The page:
Activities for Carers and Those Living with Dementia
Guest blog from Active Minds, Activities For People With Dementia & Alzheimers
Taking part in meaningful activities is hugely important for someone living with dementia in order maintain overall well-being. When caring for someone with dementia, such as in their own home, there are various activities which are suitable to engage in together.
Activities that involve both the person with dementia and their carer can be fantastic for boosting mood and bringing joy, however it is important when selecting activities that the person’s abilities, likes and dislikes are considered in order to provide the most engaging and enjoyable activities.
Here we will cover some fantastic dementia activities which are suitable for someone living with dementia and their carer.
As someone progresses along the dementia journey, it may become more challenging to recall memories, and sometimes prompts may be needed. Reminiscing together can be a perfect activity to encourage conversation and help spark fond memories of the past.
Listening to a piece of music together which is familiar for the person with dementia, such as a wedding song or a popular song from their era can be a fantastic reminiscence activity. Ask gentle questions surrounding the song, such as, ‘did you enjoy dancing to this song?’ and ‘did they play this at parties?’ to let the person with dementia tell their own stories whilst enjoying the song.
Other reminiscence activities which can be brilliant for sparking memories could be looking through old photographs together and talking about the places and people pictured. If the person doesn’t have their own photos, you can use carefully selected images from postcards or magazines which will have meaning to the person.
Seeing something or somewhere in a photograph can help to spark memories; why not choose places such as holiday destinations, sports games or famous people from their time?
Arts and Crafts
Creative activities can be brilliant for providing a sense of achievement whilst boosting mood and promoting relaxation. Take in to account the persons abilities and preferences and tailor the activities to suit these.
Activities can include painting from a still life object, colouring in an age appropriate image, making decorations or even knitting together. As a carer, it is important to provide encouragement and remember taking part in the activity is often just as important as ‘finishing’ it. Displaying the creation can also help to provide a sense of accomplishment.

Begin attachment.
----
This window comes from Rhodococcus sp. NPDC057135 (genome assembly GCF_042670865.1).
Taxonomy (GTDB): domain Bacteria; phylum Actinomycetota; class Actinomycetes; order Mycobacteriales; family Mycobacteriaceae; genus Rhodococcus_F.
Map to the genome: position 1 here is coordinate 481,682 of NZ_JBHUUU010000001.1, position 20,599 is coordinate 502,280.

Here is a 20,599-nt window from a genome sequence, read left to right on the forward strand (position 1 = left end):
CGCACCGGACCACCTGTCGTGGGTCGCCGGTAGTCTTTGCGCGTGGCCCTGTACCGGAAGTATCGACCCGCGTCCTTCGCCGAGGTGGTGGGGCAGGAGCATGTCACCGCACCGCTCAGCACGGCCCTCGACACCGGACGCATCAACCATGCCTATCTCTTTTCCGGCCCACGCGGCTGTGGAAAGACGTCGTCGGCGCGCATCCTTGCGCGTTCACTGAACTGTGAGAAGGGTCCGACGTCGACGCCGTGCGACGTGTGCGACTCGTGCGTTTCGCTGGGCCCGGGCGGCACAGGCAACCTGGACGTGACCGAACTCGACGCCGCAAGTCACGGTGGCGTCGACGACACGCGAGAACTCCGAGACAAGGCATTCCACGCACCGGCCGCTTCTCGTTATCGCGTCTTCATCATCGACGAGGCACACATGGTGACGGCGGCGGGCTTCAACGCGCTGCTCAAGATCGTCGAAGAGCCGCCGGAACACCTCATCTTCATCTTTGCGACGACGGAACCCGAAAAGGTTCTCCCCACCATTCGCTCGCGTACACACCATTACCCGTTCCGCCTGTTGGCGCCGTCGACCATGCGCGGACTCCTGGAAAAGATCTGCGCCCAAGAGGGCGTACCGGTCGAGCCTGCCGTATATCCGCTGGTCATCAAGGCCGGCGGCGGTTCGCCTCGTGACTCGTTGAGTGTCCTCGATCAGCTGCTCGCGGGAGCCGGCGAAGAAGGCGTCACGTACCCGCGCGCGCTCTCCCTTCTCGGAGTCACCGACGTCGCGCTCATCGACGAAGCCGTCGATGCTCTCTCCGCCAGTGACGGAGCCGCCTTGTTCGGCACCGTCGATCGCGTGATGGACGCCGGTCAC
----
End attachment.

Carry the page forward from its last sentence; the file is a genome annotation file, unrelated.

Physical well-being is important to maintain as we age and staying active can help promote positivity and overall health. Whilst exercise and activities may need to change in line with mobility, balance, cognitive or vision challenges, there are still a wide range of ways to stay active.
Taking part in some seated exercise together, or perhaps even going for a walk around the garden can help provide daily activity.
Senses can sometimes decline as we age, resulting in a withdrawal from activities or conversations. By exploring meaningful sensory activities together, you can help to provide a wealth of benefits and improve quality of life. For someone living with dementia, engaging in sensory activities can be highly beneficial especially if communication is limited, or the person is not able to go outdoors as much anymore.
Sensory activities can be brilliant for encouraging relaxation; smelling a familiar scent or listening to soothing music can help transport someone to a fond memory and reduce agitation.
Creating a sensory box together can be a fun and engaging activity which can be revisited time and again. Select items to place in the box which will provide sensory engagement, whilst also holding significance for the person. This can include a cd with a favourite song on, photographs of loved ones, a familiar scent or perfume or an item of clothing.
As you put each item in (or take out from) the box, you can ask gentle questions to prompt conversation, spark memories and engage the senses.
There are a wide variety of activities which are suitable for a carer and someone living with dementia. It is always important to consider the persons routine, likes and dislikes and hobbies when selecting activities, as those which are fond or meaningful will be most enjoyable.
Since 2010 Active Minds have been researching and developing activities to improve the quality of life for people living with dementia.